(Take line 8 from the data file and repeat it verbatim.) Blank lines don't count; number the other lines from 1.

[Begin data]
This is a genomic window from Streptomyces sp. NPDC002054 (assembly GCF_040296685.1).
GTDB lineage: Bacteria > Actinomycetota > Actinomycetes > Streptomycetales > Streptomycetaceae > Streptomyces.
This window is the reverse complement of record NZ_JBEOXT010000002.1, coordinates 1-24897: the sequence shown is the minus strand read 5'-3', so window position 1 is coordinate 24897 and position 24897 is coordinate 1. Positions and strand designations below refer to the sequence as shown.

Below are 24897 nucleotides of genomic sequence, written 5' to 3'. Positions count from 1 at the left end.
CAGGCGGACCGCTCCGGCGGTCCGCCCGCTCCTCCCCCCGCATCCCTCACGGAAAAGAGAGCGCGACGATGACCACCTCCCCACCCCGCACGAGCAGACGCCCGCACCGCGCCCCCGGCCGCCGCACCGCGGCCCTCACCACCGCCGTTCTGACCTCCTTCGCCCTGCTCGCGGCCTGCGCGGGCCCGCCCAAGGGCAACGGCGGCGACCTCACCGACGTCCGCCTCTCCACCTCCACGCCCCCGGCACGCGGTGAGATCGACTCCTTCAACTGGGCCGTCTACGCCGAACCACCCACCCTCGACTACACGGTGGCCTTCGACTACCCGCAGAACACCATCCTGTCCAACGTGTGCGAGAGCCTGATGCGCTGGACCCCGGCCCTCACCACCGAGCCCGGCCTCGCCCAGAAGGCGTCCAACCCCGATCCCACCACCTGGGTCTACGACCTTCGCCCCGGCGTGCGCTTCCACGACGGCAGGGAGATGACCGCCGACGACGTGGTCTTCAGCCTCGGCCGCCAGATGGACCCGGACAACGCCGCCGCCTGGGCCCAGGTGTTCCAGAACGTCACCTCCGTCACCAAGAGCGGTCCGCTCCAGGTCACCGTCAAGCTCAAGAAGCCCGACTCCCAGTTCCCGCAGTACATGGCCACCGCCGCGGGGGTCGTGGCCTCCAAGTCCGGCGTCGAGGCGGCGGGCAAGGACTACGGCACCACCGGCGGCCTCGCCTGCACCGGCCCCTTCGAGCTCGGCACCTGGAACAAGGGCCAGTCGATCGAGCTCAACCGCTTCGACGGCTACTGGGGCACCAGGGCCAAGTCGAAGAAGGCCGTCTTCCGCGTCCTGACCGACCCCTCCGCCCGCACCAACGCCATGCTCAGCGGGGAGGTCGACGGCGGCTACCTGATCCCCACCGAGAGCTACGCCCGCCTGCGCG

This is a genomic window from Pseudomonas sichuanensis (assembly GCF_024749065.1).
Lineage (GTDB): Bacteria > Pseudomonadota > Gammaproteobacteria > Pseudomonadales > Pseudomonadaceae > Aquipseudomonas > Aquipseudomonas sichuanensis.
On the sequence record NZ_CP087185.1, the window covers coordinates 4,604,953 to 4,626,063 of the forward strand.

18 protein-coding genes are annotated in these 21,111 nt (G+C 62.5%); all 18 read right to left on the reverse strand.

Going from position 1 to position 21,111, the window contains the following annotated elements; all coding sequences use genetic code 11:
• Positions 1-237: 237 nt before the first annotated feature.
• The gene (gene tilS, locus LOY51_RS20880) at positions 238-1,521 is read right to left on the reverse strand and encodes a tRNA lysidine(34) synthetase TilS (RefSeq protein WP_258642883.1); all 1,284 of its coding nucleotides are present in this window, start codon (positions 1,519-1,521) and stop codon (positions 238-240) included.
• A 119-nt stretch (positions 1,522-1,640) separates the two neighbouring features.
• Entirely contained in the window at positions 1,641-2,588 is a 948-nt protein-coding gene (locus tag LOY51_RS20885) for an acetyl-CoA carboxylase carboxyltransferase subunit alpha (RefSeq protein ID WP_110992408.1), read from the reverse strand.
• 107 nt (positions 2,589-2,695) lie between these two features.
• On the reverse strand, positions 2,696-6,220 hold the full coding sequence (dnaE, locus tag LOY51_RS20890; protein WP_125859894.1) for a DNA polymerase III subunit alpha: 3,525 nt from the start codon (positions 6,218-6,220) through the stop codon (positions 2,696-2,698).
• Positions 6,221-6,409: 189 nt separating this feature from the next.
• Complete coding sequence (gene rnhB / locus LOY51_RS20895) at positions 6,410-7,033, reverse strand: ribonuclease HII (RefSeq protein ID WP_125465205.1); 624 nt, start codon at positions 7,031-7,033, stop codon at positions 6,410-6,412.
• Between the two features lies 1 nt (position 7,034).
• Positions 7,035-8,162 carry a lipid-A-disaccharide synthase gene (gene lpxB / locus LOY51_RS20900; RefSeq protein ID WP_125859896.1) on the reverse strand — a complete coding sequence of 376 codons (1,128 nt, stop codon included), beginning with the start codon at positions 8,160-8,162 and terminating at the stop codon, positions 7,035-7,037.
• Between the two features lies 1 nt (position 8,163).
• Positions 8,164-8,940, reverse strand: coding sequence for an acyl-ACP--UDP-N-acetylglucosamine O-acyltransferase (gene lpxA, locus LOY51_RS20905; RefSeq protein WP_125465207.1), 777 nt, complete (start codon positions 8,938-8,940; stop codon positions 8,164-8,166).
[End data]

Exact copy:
On the sequence record NZ_CP087185.1, the window covers coordinates 4,604,953 to 4,626,063 of the forward strand.